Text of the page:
GP Profile: Dr Narcis Rugina
As part of our GP profile series, we interviewed Dr Narcis Rugina, a GP based in London. He’s been using Lantum since 2014. We spoke to him on diagnosing patients, the variety of locum work, and the power of the leaflet.
Seeking variety in work
After I qualified as a GP in the UK in 2014, I decided to do locum work to give me a bit more flexibility. I had been a salaried GP in Romania, so I had a good idea about what that entailed, including all the little annoying things about it too - arguing about who gets to take holiday at Christmas and so on.
For me, it was a good decision. You know what they say: variety is the spice of life.
I really enjoy seeing new faces and new places. Working three or four hours in the morning here, and then another three or four hours somewhere else - that’s great! Moving from practice to practice is a joy.
Now when I have to stay in one place for a day, or two days in a row, that becomes a challenge.
Finding locum opportunities
When I first started doing locum work, I was nervous because I was afraid I wouldn’t find jobs. But I started working with Lantum in 2014 and the rest is history. The pandemic has disrupted things, but it's still useful.
It’s the most user-friendly of all the locum tools out there; it's easy to navigate, with all the information in one page.
You click on a day; you set up the radius that you want to find work in. For example, I'm based in London, but happy to travel as far as somewhere like Crawley. It’s 30 or so miles away, which might sound far, but on the motorway it’s only 40 minutes. In London, it might take me 50 minutes to go 7 miles.
Once you’ve set your radius, all the sessions magically appear from the practices that advertise. You might not be chosen of course, but you can find what you need right there.
Once you’ve found the work, it’s easy: you go there, you get to know the team, you get to know their local policies (what they do, how they want things to be done) and that’s it. No problem.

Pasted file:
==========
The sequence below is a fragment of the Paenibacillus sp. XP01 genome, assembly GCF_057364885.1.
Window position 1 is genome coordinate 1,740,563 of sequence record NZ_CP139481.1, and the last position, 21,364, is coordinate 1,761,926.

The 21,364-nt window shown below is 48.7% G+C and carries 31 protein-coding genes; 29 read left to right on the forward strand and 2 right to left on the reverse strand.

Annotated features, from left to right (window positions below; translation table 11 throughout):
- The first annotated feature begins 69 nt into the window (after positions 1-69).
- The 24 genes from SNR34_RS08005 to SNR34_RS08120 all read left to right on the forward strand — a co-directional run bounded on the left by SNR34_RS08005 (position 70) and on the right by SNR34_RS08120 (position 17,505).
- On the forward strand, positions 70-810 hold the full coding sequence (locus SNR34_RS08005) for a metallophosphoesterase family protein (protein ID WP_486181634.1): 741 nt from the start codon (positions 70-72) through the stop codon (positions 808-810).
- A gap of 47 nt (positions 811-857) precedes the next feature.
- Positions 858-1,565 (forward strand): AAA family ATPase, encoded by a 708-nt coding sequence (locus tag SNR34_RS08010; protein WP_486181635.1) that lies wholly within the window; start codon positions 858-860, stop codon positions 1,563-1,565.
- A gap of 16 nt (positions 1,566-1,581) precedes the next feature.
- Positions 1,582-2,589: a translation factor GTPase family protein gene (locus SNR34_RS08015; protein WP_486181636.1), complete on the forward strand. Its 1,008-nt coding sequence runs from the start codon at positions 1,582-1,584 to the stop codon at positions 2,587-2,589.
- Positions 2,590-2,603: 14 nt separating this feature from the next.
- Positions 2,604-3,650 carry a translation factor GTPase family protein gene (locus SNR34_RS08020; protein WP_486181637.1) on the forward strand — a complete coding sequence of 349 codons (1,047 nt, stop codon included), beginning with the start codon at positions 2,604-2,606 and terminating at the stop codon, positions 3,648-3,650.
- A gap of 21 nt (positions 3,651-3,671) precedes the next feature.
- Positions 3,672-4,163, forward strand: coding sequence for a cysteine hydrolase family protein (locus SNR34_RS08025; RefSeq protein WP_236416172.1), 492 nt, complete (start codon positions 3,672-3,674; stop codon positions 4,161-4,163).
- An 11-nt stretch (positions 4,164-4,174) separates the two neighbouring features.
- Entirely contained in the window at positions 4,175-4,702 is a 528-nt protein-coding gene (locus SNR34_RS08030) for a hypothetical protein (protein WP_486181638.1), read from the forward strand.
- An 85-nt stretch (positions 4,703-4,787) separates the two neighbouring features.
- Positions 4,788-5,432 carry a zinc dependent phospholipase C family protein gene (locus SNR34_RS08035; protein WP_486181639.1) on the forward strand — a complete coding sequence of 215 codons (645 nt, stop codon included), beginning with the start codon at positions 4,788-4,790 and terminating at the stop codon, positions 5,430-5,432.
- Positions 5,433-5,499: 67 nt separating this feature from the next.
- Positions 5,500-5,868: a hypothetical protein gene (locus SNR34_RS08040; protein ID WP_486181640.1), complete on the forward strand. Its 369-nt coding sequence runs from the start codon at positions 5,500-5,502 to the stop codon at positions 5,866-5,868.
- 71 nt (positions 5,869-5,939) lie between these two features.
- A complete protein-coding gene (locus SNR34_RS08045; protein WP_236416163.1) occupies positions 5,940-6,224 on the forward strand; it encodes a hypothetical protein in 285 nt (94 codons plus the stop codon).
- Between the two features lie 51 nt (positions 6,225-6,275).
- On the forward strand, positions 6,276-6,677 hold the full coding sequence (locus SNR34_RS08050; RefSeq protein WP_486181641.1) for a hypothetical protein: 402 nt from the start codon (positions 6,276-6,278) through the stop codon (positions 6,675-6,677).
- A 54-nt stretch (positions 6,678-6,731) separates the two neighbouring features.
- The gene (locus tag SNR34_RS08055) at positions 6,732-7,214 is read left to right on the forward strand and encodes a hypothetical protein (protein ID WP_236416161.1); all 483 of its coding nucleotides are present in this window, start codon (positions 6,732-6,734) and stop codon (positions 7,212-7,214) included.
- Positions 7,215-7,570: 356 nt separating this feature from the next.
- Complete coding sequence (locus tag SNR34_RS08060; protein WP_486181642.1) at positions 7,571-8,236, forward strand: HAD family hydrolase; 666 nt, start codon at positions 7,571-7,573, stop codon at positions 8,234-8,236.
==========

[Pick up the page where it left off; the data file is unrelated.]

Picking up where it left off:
Explaining diagnoses to patients
Wherever you are, some patients just need time and attention, so having time to explore their worries and explaining things - that’s the most important thing.
If you don't explain things and you don’t spend time with them, then they won’t have trust in your treatment. That could mean it might not be as effective as you expect.
For some people, being able to explain things is something you’re born with. But it can be learned, and it can be taught.
One thing I’ve learned is that it’s very effective to give the patient a leaflet on their condition. One of the best resources for those is patient.co.uk - they have leaflets for doctors and for patients.
Sometimes when I give patients the results of a diagnostic test, they can look at me like they don’t quite believe me. But then I show them a leaflet, and suddenly they get it.
I do find it quite funny; you think, ‘Oh, now you trust me, now you’ve seen the leaflet!’ But having some extra information from an official website, or something printed - it gives them a little more confidence in what you’re saying.
And it really is great when you’re able to tell a patient immediately what the problem is. In their minds, it’s been a bit scary or a bit unknown. They’ve probably put off going to the doctor, maybe even for months and months.
Now they finally come to me and in five seconds I can say what it is, give it a name and show them some pictures.
And looking at exactly how their faces change, how they become more at ease and more at peace, you know just what a relief it is that they figured it out.
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